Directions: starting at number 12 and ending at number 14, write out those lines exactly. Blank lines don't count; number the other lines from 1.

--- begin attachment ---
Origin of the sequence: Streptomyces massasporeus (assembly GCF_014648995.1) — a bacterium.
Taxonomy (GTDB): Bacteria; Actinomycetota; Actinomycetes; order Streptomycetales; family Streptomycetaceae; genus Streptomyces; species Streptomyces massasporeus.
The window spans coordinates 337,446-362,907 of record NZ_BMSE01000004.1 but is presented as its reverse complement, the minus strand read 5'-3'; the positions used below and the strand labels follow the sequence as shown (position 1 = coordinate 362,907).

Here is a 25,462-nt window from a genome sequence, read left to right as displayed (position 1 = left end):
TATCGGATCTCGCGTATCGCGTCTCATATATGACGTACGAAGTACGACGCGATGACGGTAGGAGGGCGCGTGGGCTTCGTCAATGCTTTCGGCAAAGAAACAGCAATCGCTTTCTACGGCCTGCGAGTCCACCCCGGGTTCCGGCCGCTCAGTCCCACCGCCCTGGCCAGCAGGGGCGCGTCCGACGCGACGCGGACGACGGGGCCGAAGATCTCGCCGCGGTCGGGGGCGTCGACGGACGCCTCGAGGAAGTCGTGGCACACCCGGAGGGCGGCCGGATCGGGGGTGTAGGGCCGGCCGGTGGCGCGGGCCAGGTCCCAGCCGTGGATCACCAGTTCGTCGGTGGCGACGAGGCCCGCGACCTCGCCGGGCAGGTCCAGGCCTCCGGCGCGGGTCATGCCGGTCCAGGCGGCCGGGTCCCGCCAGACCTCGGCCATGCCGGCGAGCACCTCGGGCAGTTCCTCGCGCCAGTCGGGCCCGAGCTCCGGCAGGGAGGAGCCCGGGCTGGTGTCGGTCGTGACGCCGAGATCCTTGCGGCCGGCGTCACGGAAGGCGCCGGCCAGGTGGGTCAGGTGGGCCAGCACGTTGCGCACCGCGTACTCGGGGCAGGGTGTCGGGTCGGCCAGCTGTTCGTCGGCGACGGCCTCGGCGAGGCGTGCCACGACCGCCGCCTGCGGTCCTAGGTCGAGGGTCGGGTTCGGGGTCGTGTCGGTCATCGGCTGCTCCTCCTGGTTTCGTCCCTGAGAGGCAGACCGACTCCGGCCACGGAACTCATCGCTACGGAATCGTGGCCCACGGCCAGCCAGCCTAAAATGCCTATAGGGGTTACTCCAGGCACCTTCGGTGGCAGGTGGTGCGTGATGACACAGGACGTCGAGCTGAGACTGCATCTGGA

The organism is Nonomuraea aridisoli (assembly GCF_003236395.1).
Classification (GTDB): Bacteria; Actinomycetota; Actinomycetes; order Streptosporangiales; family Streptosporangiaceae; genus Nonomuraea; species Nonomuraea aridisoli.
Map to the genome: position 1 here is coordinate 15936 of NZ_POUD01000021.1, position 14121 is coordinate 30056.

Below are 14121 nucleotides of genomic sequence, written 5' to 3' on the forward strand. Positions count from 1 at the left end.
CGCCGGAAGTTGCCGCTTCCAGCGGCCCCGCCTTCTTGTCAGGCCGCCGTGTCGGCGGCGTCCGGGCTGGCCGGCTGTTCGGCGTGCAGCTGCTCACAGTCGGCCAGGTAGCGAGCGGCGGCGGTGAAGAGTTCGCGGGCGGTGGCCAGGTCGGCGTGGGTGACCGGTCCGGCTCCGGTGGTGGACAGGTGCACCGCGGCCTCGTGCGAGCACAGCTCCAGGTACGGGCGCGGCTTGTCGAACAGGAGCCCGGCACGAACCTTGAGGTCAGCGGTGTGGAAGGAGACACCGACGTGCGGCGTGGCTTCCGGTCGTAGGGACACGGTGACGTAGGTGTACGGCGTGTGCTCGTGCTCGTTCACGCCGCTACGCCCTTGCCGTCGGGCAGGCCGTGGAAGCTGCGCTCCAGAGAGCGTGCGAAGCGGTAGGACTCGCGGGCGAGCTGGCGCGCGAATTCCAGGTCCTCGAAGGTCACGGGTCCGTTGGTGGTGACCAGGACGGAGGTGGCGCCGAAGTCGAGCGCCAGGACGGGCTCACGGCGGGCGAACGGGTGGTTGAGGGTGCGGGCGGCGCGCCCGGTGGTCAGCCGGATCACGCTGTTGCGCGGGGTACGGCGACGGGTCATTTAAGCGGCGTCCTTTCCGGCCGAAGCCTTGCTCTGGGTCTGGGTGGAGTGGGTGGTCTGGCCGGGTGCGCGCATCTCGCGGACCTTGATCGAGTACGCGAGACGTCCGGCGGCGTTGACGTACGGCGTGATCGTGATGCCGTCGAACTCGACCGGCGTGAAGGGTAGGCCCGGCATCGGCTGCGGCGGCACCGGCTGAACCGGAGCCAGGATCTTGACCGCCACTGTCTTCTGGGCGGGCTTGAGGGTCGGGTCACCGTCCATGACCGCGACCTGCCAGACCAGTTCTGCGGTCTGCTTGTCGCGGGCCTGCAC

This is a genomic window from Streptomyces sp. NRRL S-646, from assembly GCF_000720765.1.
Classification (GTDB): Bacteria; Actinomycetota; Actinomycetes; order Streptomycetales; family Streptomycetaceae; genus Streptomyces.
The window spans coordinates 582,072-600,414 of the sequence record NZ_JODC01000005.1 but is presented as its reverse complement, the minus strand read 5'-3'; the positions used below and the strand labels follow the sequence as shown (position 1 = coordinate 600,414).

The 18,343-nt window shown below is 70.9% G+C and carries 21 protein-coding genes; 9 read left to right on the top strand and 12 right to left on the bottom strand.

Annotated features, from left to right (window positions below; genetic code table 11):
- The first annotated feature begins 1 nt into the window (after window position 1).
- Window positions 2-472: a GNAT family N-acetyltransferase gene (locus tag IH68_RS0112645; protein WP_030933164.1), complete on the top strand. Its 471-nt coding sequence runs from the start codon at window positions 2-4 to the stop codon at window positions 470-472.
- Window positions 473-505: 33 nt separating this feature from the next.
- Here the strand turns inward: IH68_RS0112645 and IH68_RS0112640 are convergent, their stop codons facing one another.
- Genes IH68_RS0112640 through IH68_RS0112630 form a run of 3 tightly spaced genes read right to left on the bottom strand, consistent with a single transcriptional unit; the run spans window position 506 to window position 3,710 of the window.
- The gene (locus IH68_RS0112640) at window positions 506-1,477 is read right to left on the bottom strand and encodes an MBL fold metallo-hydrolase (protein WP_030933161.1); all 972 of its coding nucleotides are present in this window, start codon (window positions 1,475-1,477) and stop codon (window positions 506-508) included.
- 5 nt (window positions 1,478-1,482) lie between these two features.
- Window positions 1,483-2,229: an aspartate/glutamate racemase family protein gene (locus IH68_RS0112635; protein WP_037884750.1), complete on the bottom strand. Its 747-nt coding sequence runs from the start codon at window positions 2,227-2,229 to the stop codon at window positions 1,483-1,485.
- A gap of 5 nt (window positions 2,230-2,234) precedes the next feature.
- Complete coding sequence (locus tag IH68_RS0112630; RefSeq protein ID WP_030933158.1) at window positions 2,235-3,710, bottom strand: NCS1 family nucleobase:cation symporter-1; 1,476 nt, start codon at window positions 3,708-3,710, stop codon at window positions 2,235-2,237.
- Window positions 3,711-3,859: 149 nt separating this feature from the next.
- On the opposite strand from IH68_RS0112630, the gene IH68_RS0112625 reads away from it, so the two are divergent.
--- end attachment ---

Classification (GTDB): Bacteria; Actinomycetota; Actinomycetes; order Streptomycetales; family Streptomycetaceae; genus Streptomyces.
The window spans coordinates 582,072-600,414 of the sequence record NZ_JODC01000005.1 but is presented as its reverse complement, the minus strand read 5'-3'; the positions used below and the strand labels follow the sequence as shown (position 1 = coordinate 600,414).

The 18,343-nt window shown below is 70.9% G+C and carries 21 protein-coding genes; 9 read left to right on the top strand and 12 right to left on the bottom strand.